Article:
Garden City Telegram from Garden City, Kansas on September 4, 1976 · Page 2
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Garden City Telegram from Garden City, Kansas · Page 2

Garden City, Kansas
Issue Date:
Saturday, September 4, 1976
Page 2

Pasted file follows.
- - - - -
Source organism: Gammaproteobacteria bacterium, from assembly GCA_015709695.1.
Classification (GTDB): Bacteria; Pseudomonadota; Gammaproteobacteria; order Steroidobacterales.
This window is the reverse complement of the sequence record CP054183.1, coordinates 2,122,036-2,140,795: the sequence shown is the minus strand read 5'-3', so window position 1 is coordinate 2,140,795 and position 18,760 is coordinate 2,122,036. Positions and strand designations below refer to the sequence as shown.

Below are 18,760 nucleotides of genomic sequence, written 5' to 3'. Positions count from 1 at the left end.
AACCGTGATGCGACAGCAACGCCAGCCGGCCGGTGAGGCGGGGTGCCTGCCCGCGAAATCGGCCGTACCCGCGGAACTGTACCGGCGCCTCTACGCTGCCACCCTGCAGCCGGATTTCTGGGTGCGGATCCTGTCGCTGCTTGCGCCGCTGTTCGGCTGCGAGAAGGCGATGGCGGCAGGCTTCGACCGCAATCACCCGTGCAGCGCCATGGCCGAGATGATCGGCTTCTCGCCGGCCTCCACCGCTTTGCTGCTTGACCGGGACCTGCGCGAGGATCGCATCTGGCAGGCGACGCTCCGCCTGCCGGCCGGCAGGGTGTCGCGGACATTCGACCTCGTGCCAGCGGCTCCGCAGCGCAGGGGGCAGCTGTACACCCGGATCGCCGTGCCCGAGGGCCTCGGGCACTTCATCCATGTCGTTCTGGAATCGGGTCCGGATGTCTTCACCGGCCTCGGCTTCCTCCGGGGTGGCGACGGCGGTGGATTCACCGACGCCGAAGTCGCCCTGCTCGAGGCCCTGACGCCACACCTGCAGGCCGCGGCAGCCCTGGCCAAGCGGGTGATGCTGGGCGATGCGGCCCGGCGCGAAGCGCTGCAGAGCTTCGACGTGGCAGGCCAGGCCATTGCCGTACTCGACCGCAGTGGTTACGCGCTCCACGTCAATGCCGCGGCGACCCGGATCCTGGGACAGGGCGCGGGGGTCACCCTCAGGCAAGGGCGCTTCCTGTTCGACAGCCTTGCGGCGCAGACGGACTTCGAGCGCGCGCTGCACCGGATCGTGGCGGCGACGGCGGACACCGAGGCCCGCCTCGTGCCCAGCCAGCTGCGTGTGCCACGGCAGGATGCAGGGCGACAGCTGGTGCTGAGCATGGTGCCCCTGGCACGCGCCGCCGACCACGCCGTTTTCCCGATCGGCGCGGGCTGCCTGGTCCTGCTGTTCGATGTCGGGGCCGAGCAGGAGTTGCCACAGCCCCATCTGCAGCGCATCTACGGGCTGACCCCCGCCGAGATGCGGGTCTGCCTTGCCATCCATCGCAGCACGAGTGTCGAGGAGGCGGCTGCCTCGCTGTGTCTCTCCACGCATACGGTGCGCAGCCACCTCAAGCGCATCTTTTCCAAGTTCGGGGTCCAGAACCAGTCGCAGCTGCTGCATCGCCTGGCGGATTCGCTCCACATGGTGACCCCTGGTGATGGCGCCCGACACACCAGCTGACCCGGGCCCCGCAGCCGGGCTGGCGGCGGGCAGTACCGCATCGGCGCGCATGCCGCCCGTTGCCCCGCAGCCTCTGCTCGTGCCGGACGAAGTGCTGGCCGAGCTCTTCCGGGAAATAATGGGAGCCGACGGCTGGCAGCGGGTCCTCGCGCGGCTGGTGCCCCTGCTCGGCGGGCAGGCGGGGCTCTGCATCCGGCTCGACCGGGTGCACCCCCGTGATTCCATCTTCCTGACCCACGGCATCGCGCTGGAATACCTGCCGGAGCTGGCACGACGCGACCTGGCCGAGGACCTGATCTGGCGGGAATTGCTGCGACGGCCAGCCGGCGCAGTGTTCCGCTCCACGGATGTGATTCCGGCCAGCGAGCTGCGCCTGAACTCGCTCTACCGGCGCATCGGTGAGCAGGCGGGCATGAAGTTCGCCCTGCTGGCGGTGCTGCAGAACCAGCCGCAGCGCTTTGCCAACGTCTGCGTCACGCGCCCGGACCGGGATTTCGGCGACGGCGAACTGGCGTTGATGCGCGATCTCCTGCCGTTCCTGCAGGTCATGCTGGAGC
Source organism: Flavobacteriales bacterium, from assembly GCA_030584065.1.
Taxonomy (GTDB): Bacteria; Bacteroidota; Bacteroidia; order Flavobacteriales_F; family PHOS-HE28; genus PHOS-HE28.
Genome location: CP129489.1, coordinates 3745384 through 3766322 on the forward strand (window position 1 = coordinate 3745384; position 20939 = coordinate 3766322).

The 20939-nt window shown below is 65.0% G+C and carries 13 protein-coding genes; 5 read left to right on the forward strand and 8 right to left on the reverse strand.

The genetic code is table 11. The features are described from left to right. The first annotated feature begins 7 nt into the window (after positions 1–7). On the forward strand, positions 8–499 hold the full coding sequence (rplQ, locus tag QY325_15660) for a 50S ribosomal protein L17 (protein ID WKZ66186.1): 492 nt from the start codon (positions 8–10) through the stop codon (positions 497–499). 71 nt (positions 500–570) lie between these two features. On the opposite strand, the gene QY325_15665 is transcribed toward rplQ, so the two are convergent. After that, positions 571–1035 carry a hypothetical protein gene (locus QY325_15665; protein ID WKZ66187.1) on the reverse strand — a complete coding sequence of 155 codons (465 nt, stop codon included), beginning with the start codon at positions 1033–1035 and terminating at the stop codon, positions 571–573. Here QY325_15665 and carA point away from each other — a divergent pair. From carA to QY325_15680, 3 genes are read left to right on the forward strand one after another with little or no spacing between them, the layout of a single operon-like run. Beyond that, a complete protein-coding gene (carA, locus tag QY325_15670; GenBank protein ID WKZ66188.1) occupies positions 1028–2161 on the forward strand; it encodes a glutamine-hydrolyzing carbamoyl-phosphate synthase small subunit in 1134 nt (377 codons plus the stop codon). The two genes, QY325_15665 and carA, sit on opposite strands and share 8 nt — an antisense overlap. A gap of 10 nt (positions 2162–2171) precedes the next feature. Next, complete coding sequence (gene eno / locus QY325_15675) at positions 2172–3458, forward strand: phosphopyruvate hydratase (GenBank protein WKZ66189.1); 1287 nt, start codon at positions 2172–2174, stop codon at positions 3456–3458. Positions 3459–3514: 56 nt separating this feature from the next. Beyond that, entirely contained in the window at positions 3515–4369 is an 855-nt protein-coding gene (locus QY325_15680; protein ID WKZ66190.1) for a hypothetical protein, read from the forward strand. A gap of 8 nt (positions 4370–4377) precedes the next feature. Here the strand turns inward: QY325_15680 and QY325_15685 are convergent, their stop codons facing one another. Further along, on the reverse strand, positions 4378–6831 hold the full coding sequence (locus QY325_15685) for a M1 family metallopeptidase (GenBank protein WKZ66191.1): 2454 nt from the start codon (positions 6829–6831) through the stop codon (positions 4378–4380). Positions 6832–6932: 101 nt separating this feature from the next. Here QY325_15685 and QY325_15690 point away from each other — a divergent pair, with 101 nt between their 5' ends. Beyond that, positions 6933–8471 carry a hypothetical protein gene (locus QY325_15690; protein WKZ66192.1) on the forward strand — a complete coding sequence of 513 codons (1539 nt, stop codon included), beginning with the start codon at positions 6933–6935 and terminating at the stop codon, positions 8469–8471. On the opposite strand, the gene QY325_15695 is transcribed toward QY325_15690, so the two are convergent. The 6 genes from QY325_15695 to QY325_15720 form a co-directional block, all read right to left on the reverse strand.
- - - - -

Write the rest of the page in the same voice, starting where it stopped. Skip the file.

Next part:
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Bikers Must Mind Laws, Too Bikers as well as motorists have regulations they must obey, says Chief of Police Richard Colwell. With bicyclists once again riding to school, he says, some reminders may be in order. First, he said, all persons should register their bicycles with the police department. Police keep the serial number on file along with the owner's name and other pertinent information. If the bike is stolen, officers can use that serial number in helping to retrieve the bicycle. In order to be registered, the bike must have a horn or bell attached and must also have a rear reflector. Cost of tagging the bike is 25 cents. If a new bicycle is purchased, the same tag number can be transferred from the old bike to the new one with no charge. The person, however, must bring the new bike down for officers to record the new serial number. Once the bicycle is duly recorded and tagged, there are riding regulations that are to be followed. • As to speed, that is to be "reasonable and prudent." A person riding a bike must obey all traffic signals, signs and other control devices that apply to vehicles'. . "For instance," said Colwell, "if a sign directs no U turn or no right or left turn, this applies to the bike rider as well as the driver of a car." The biker must ride with the flow of traffic, on the right hand side of the street. "If you dismount from your bike, then you must obey the regulations that apply to pedestrians," said Colwell. No person is to ride a bike on Farm Price Index Down Little During August 'GaterBait Ckude Gautreaux feeds a backyard friend he named Mike, an 8-fqot alligator that lives in a' pond next to his trailer in New Orleans East. Although Mike is still a creature of the wild he appears regularly at Gautreaux's back door for feeding. (AP Photo) WASHINGTON (AP) — The government's over-all index of prices that farmers pay out as expenses to produce the nation's food and fiber declined slightly last month, but the drop does not necessarily mean that production costs across the board are on a downward tend. According to the Agriculture Department's "prices paid" index for the month ended Aug. 15, those expenses dropped one-half of 1 per cent. It was one of the few such declines in recent years. But the report issued Tuesday by the department's Crop . Reporting Board showed that prices, goods and services required by farmers still averaged 6 per cent higher than they did on Aug. 15,1975, and that most of the dip from mid- July was due to lower prices for some things that farmers produce themselves. For example, the price of livestock feed dropped 4 per cent from July 15, and the average price of "feeder livestock" animals — young cattle, hogs, lambs and baby chicks — dropped 1 per cent from mid-July. Although there is frequently some "middleman" involvement in the sale of feeder livestock and feed, those items are produced initially by farmers for sale to other producers who need them for their operations. Thus, when USDA reports that the prices of those farm-originated items decline it means that some producers benefit while others are hurt. Meanwhile, prices of many industrial items needed on the farm continued to be more expensive last month. The index for building and fencing materials, for example, was up 1 per cent from July 15. The index for fuel and other energy, however, held steady during the month. . Although it has sometimes been overlooked, farmers and their families are big consumers as well as agricultural producers. Thus, the costs of supermarket food, clothing and other items needed on the farm as well as in cities play a part in the financial well-being of farmers. Prices paid by farmers for clothing and textiles rose 1.15 per cent from July 15 to Aug. 15, the report said. The housing price index — including shelter and furnishings — was unchanged from mid-July. Conference In Topeka TOPEKA, Kan. (AP) — The Kansas White House Conference on Handicapped Individuals will be held here Sept. 30- Oct. 2. Joe Greve, executive secretary of the Kansas Committee on Employment of the Handicapped and organizer of the conference, said Friday the meeting affords handicapped persons with a chance to help formulate policies. Preregistration is possible by sending $10 to Greve at the State Office Building here by Sept. 15. a sidewalk within the business district, and no person 12 years of age or older is to ride a bike on any sidewalk. When a younger person is riding on the sidewalk he is to yield the right of way to pedestrians. No person is to ride a bike on the grass or sidewalk in Stevens Park, in the courthouse square, or on the grass or sidewalk at the swimming pool. Bikes are not to be ridden on or across the lawn of any private property in the city. "If -you are carrying a package, you should have a basket or carrier of some kind — as the city ordinance states you must have both hands on the handlebars," said the chief. City law says that, when riding in a group of two or more, persons should not ride more than two abreast — except on paths or parts of roadways set aside for the exclusive use of bicycles. Persons disobeying the city bike ordinances are subject to fine or to having their license plates removed or bicycle impounded for a certain length of time. A copy of the city ordinance is pertaining to bicycles issued when tags are purchased and may be obtained any time at Page 2 Garden City Telegram Saturday, September, 4,1976 the police station. In addition to riding bicycles safely and obeying the rules, the police chief is asking people to take precautions in caring for their'bikes. "Bicycle riding has become more popular in the last couple of years," he said. "Many families have one or more of the 10 speed bicycles — and many of these expensive bikes are stolen. "It goes without saying that bikes (no matter what the cost) should be stored in an area that will make it difficult for a would-be thief," he said. Dr. M. D. Niedens Chiropractic Office 811 Main Garden City Hours 8:30-5:30 Thurs.-Sat. 8:30-12 CONSTRUCTION WORKERS Contractors want construction workers to register for employment In their area. CALL 913 - 266-8892 Construction Walker's Registry of Kansas An Equal Opportunity — Employer Service MEN—WOMEN We'll pay you to learn a and send you to Europe. Would you like to see more of the world than your own home town? Meet new people? Make new friends? Do some traveling? You can in the Army. If you qualify, we'll train you in the job of your choice, and put you to work in Europe. Once you get there, you'll earn a minimum of $360 a month, before deductions. Plus you'll get free housing, meals, medical and dental care, and many pther benefits. And while you're there, if you'd like to continue your education, or learn a foreign language, we'll pay up to 75% of the tuition. Call Army Opportunities 276-6896 Join the people who've joined the Army. An E(iul Opportunity Enpliyir COLLINS FURNITURE SEPTEMBER STORE WIDE SALE! SALE STARTS TUESDAY MORNING SEPTEMBER 7TH AT 8:00 A.M. SAVEON LA-Z-BOY CHAIRS 15% 0 OFF GREAT SAVINGS ON ALL DIVANS & CHAIRS SAVE AS MUCH AS 50% ONEGROUP OCCASIONAL TABLES DISCONTINUED STYLES PRICE ONEGROUP OF LAMPS TABLE FLOOR OR SWAGS PRICE OUR SALE OFFERS YOU GENUINE SAVINGS IN EVERY DEPARTMENT. WE HAVE NOT PURCHASED SPECIAL MERCHANDISE FOR THIS EVENT, BUT WE ARE INCLUDING ALL OF OUR NEW FALL MERCHANDISE/PLEASE COME IN AND CHECK THE MANY FINE BARGAINS IN EVERY DEPARTMENT. THANK YOU THE MANAGEMENT UP TO '150" TRADE-IN ALLOWANCE ON RCA XL 100 SOLID STATE COLOR T.V. ALL STYLES ft SIZES TO CHOOSE FROM. 2 SPEED 4 CYCLE WHIRLPOOL WASHER WITH PERMANENT PRESS COOL DOWN 279 LDA 5700 MATCHING DRYER AVAILABLE IN GAS OR ELECTRIC 2 SPEED 4 CYCLE WHIRLPOOL WASHER WITH AUTOMATIC LINT FILTERS & PERMANENT PRESS COOL DOWN 299 LDA 7600 MATCHING DRYER AVAILABLE IN GAS OR ELECTRIC PLENTY MORE BARGAINS IN EVERY DEPARTMENT REMEMBER WE SERVICE WHAT WE SELL! COLLINS FURNITURE & APPLIANCE 208 N MAIN STORE HOURS 8 AM TO 6 PM MONDAY THRU SATURDAY GARDEN CITY, KANSAS \ \.